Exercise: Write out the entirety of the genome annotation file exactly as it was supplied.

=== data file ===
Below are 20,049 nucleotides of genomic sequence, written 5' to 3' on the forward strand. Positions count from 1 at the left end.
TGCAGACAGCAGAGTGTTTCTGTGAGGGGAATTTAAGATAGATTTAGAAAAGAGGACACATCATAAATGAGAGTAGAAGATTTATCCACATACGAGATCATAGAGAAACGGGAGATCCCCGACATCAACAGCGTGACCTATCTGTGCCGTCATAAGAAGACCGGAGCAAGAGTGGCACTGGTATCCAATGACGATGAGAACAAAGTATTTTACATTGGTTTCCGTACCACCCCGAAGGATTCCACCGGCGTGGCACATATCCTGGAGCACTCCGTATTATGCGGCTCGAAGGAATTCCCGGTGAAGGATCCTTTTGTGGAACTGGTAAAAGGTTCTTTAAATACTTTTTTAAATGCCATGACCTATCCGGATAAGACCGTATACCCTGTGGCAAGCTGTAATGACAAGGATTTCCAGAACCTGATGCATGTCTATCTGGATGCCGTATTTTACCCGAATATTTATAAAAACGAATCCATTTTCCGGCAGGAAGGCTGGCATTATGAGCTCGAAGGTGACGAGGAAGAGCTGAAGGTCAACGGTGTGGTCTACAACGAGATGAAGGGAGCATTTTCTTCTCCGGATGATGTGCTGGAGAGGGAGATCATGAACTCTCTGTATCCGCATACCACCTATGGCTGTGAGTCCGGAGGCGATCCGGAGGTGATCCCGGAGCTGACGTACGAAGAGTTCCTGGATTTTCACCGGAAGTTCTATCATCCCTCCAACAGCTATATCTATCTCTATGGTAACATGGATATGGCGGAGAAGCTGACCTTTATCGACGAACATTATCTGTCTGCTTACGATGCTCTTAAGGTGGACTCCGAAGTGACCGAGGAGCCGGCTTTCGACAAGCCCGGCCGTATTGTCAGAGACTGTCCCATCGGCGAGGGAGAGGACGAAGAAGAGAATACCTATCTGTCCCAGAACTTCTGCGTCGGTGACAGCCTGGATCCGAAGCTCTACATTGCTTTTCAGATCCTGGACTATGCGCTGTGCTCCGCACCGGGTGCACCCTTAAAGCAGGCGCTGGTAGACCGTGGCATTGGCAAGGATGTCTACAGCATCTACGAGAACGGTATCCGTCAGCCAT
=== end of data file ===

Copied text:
Below are 20,049 nucleotides of genomic sequence, written 5' to 3' on the forward strand. Positions count from 1 at the left end.
TGCAGACAGCAGAGTGTTTCTGTGAGGGGAATTTAAGATAGATTTAGAAAAGAGGACACATCATAAATGAGAGTAGAAGATTTATCCACATACGAGATCATAGAGAAACGGGAGATCCCCGACATCAACAGCGTGACCTATCTGTGCCGTCATAAGAAGACCGGAGCAAGAGTGGCACTGGTATCCAATGACGATGAGAACAAAGTATTTTACATTGGTTTCCGTACCACCCCGAAGGATTCCACCGGCGTGGCACATATCCTGGAGCACTCCGTATTATGCGGCTCGAAGGAATTCCCGGTGAAGGATCCTTTTGTGGAACTGGTAAAAGGTTCTTTAAATACTTTTTTAAATGCCATGACCTATCCGGATAAGACCGTATACCCTGTGGCAAGCTGTAATGACAAGGATTTCCAGAACCTGATGCATGTCTATCTGGATGCCGTATTTTACCCGAATATTTATAAAAACGAATCCATTTTCCGGCAGGAAGGCTGGCATTATGAGCTCGAAGGTGACGAGGAAGAGCTGAAGGTCAACGGTGTGGTCTACAACGAGATGAAGGGAGCATTTTCTTCTCCGGATGATGTGCTGGAGAGGGAGATCATGAACTCTCTGTATCCGCATACCACCTATGGCTGTGAGTCCGGAGGCGATCCGGAGGTGATCCCGGAGCTGACGTACGAAGAGTTCCTGGATTTTCACCGGAAGTTCTATCATCCCTCCAACAGCTATATCTATCTCTATGGTAACATGGATATGGCGGAGAAGCTGACCTTTATCGACGAACATTATCTGTCTGCTTACGATGCTCTTAAGGTGGACTCCGAAGTGACCGAGGAGCCGGCTTTCGACAAGCCCGGCCGTATTGTCAGAGACTGTCCCATCGGCGAGGGAGAGGACGAAGAAGAGAATACCTATCTGTCCCAGAACTTCTGCGTCGGTGACAGCCTGGATCCGAAGCTCTACATTGCTTTTCAGATCCTGGACTATGCGCTGTGCTCCGCACCGGGTGCACCCTTAAAGCAGGCGCTGGTAGACCGTGGCATTGGCAAGGATGTCTACAGCATCTACGAGAACGGTATCCGTCAGCCAT